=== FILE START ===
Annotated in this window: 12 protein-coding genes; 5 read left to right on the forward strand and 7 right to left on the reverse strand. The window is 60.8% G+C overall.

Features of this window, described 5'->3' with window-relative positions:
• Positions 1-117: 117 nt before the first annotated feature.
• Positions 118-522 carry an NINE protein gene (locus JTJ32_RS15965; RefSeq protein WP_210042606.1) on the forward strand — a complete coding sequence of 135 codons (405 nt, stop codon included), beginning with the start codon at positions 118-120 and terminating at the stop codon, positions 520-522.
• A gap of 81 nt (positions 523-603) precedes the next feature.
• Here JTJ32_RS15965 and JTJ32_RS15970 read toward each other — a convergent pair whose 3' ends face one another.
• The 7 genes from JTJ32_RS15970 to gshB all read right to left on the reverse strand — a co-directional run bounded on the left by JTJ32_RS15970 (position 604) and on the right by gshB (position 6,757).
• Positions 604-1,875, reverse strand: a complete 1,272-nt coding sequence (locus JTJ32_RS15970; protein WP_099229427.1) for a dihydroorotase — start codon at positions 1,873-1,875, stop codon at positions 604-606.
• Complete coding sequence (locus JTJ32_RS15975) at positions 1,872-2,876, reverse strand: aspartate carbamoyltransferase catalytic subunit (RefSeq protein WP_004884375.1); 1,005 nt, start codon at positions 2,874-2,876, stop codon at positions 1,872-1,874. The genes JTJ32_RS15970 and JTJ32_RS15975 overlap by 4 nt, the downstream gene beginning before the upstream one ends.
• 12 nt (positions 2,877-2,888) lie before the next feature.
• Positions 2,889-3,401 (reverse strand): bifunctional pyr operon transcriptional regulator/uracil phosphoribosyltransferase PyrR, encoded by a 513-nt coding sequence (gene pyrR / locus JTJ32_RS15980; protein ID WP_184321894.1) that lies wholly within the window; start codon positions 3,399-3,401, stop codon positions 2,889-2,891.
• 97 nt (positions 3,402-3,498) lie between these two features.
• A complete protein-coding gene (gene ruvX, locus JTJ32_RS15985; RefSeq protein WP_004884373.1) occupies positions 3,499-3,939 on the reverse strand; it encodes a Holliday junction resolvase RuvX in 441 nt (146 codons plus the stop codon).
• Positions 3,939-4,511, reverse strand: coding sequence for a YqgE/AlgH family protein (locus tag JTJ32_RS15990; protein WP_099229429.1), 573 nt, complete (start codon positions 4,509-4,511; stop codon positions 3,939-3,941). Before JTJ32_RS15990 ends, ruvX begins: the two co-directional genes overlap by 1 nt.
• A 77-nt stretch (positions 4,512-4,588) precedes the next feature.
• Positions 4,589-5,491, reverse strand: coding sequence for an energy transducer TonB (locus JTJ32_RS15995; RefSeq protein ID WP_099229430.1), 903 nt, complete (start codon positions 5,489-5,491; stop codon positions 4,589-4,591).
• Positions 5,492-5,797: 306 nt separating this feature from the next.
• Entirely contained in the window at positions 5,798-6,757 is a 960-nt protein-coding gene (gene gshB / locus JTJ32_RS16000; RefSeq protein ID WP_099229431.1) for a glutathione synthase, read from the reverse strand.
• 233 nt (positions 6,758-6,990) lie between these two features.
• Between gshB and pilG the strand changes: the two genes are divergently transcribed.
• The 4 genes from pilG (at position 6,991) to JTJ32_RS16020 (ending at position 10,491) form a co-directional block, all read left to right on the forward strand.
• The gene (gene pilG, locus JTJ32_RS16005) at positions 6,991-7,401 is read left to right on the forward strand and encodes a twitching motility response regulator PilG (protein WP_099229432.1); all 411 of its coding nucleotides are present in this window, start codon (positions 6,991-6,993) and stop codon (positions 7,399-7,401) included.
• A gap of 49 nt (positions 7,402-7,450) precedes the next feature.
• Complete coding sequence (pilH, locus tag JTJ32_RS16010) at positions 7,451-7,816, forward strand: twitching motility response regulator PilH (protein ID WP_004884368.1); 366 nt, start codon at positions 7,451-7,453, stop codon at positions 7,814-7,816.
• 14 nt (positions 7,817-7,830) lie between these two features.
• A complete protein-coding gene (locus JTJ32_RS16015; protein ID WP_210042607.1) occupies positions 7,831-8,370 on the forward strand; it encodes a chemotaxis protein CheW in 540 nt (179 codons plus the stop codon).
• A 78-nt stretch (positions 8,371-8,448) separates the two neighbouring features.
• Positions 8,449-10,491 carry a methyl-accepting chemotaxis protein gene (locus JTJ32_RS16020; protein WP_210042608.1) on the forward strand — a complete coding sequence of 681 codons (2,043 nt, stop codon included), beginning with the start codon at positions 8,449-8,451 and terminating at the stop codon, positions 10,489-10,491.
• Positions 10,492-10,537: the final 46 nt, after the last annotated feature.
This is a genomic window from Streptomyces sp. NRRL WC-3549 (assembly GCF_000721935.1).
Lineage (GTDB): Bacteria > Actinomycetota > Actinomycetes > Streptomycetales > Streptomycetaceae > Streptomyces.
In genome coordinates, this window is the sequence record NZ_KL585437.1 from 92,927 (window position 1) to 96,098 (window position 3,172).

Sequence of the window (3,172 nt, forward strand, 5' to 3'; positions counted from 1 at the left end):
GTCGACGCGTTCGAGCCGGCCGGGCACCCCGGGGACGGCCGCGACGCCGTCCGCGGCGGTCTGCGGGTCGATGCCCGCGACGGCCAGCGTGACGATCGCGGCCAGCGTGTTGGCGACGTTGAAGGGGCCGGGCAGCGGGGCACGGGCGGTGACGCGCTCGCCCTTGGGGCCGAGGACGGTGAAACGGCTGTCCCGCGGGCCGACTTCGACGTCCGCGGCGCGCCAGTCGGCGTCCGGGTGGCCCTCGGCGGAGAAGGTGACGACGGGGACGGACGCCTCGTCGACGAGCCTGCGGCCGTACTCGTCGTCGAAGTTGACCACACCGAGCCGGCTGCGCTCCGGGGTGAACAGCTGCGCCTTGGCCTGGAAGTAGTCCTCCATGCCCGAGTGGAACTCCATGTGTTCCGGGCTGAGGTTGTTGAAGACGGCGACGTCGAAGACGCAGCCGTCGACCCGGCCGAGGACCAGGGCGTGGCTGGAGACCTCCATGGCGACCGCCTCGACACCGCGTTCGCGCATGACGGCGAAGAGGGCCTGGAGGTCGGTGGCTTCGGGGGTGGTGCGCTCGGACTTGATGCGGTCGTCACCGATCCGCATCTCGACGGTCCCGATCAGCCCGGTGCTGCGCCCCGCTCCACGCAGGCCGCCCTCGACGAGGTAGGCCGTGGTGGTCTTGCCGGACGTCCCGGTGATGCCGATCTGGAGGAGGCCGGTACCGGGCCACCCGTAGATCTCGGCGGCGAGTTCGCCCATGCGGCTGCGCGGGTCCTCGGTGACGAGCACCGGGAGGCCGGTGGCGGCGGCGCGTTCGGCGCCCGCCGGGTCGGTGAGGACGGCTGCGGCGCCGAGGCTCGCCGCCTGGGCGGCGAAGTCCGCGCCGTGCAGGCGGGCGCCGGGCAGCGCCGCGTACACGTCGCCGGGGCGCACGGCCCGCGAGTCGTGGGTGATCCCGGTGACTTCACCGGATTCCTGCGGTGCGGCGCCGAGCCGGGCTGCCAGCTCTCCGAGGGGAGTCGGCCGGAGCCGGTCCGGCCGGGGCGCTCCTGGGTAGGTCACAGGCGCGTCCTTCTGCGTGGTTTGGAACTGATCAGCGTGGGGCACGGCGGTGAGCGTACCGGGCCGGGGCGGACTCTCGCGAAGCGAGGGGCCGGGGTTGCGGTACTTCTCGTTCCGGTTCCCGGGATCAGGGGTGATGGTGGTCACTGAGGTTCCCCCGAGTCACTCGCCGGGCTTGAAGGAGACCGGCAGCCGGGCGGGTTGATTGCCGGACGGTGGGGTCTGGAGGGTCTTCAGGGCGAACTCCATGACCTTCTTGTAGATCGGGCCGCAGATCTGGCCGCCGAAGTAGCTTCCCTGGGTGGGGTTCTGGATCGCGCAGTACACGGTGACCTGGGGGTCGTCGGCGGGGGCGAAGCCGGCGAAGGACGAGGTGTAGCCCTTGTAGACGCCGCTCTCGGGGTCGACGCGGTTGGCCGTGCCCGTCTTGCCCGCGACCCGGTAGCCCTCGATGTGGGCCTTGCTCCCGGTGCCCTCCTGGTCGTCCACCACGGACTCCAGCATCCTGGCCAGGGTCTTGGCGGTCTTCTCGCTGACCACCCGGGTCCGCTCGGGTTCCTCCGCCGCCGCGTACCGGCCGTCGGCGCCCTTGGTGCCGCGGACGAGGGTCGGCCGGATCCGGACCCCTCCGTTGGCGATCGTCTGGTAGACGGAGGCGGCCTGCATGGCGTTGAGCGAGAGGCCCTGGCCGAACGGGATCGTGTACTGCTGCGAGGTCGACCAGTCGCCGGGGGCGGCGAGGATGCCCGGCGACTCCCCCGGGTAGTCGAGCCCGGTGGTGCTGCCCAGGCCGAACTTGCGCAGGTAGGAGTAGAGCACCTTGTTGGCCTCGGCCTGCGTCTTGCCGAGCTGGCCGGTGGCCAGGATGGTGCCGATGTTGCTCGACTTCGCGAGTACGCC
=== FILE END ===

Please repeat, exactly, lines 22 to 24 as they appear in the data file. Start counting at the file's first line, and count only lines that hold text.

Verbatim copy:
• The gene (gene pilG, locus JTJ32_RS16005) at positions 6,991-7,401 is read left to right on the forward strand and encodes a twitching motility response regulator PilG (protein WP_099229432.1); all 411 of its coding nucleotides are present in this window, start codon (positions 6,991-6,993) and stop codon (positions 7,399-7,401) included.
• A gap of 49 nt (positions 7,402-7,450) precedes the next feature.
• Complete coding sequence (pilH, locus tag JTJ32_RS16010) at positions 7,451-7,816, forward strand: twitching motility response regulator PilH (protein ID WP_004884368.1); 366 nt, start codon at positions 7,451-7,453, stop codon at positions 7,814-7,816.